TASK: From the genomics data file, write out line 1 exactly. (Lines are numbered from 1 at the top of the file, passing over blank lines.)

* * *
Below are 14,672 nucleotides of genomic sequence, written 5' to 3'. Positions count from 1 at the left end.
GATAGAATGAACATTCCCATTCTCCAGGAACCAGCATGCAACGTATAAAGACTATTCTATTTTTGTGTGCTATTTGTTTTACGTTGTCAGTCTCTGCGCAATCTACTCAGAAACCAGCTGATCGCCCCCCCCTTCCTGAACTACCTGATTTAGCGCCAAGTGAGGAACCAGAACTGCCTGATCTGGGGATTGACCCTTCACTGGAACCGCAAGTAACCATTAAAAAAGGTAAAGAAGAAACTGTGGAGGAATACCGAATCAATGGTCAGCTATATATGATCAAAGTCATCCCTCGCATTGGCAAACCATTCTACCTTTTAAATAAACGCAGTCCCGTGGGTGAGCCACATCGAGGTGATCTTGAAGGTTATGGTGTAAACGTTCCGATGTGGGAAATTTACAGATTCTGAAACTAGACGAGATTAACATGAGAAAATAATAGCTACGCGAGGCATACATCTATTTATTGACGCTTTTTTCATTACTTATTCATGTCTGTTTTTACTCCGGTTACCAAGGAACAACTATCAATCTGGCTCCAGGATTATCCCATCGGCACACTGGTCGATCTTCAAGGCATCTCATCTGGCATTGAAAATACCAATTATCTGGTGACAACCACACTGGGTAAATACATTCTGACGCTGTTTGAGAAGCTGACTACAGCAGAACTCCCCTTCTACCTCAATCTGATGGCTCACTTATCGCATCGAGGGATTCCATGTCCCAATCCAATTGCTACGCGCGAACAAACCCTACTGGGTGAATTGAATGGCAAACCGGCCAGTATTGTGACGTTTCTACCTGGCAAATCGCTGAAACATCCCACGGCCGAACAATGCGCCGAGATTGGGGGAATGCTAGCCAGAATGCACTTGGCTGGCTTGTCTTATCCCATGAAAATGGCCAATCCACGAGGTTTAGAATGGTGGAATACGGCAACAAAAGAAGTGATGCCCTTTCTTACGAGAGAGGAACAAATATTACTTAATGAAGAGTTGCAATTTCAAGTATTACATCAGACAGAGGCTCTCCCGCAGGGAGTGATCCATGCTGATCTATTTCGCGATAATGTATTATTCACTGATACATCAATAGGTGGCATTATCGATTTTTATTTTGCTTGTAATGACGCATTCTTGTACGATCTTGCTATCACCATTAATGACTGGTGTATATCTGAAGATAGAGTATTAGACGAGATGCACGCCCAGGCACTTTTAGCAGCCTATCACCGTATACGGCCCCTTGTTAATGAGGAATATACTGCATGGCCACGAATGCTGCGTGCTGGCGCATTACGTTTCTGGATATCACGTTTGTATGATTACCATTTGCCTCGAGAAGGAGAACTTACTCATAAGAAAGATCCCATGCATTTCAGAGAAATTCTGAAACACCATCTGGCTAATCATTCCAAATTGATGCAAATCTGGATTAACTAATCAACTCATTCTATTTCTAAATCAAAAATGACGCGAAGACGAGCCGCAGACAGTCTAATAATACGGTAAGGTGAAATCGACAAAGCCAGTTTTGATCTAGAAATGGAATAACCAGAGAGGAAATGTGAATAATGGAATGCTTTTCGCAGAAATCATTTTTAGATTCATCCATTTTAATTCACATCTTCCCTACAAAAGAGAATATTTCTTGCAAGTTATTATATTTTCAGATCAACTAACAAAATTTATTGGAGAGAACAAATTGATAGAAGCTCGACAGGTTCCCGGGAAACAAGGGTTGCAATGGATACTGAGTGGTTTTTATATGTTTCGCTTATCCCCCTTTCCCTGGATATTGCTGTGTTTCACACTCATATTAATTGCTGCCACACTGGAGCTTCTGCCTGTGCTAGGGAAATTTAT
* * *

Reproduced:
Below are 14,672 nucleotides of genomic sequence, written 5' to 3'. Positions count from 1 at the left end.